A report by Refugees International
Two years after a wave of violence hit the region, Rakhine State has become a segregated zone. Two million ethnic Rakhine live apart from 1.2 million stateless Rohingya, who are trapped inside displacement camps or barred from leaving their villages. Ending this segregation and protecting the rights of the Rohingya are necessary components of Myanmar’s move toward democracy. However, the Rakhine leadership has rejected – both politically and with force – any reintegration of the two communities, and it is seeking to exclude the Rohingya from any role in the state’s development, distribution of resources, and political representation.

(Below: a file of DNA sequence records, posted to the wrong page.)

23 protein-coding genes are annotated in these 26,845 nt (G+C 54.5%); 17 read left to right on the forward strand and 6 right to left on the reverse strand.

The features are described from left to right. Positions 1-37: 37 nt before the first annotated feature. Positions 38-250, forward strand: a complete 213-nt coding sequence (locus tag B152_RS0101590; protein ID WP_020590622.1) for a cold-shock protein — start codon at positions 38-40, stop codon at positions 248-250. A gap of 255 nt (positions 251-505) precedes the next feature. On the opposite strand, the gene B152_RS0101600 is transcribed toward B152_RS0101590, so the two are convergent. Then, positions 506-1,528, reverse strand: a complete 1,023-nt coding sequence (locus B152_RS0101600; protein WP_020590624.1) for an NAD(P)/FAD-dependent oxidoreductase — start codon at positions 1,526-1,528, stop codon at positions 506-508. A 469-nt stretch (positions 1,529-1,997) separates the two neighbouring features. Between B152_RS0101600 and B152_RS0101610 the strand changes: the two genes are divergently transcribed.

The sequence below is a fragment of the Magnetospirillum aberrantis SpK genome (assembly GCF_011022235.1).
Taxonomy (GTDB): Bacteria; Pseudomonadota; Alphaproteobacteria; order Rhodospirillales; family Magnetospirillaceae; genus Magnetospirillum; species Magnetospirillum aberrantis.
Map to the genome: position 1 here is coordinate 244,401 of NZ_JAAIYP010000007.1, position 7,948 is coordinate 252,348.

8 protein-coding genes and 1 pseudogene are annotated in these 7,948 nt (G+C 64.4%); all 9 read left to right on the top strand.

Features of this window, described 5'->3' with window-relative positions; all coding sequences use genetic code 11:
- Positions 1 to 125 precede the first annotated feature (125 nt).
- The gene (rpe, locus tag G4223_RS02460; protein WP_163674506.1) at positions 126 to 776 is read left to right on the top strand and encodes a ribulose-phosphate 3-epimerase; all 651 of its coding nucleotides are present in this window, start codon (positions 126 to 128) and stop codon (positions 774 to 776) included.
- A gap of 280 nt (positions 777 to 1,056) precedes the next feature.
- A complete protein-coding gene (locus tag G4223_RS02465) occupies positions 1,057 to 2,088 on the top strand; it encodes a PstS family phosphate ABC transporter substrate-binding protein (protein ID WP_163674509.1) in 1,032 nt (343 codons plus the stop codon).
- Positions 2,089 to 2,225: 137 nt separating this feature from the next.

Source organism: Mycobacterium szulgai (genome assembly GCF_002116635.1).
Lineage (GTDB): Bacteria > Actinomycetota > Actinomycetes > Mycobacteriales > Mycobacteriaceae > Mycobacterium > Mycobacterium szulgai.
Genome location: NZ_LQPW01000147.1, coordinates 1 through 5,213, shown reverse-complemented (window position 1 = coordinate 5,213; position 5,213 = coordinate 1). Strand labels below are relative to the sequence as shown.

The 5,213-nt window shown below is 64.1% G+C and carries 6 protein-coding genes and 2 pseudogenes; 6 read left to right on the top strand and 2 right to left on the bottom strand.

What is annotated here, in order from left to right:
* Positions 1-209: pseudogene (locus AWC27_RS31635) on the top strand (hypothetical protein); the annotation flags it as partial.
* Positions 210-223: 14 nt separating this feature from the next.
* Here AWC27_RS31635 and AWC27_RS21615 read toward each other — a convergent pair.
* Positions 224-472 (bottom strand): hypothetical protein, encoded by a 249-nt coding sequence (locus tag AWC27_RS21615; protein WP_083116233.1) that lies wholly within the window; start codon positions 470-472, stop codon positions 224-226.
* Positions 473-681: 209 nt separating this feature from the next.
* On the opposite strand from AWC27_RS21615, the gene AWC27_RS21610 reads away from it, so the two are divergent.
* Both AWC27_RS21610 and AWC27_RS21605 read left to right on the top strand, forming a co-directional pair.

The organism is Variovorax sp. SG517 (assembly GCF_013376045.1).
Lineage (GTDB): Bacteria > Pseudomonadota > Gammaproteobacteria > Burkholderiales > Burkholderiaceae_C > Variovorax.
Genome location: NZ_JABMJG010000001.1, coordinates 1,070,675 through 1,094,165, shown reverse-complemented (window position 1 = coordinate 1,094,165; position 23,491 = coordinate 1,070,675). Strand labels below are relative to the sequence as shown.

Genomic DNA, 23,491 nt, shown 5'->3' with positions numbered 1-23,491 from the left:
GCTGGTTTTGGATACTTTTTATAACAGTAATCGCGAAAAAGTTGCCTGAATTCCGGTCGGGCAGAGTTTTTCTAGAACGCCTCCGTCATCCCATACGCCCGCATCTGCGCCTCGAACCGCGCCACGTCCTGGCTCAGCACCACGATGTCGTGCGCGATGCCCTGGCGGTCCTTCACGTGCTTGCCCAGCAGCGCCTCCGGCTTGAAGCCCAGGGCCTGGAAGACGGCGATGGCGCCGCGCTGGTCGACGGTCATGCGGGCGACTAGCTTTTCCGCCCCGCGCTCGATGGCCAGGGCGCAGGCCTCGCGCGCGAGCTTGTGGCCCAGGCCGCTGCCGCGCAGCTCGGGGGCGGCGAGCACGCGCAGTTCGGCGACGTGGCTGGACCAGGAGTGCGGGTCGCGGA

Recently, Myanmar’s central government developed a draft “Rakhine Action Plan” that would provide some Rohingya with the opportunity to apply for citizenship, but only if they identify as ethnically “Bengali.” Those who are found ineligible for citizenship, or who refuse to comply, would be rendered to internment camps. The plan as currently drafted is indefensible, and the international community must demand that it be revised to reflect the rights of Rohingya to self-identify, secure citizenship, and live without arbitrary restrictions on their movement, religion, education, and livelihoods. The plan must also support the positive development of all communities in Rakhine State.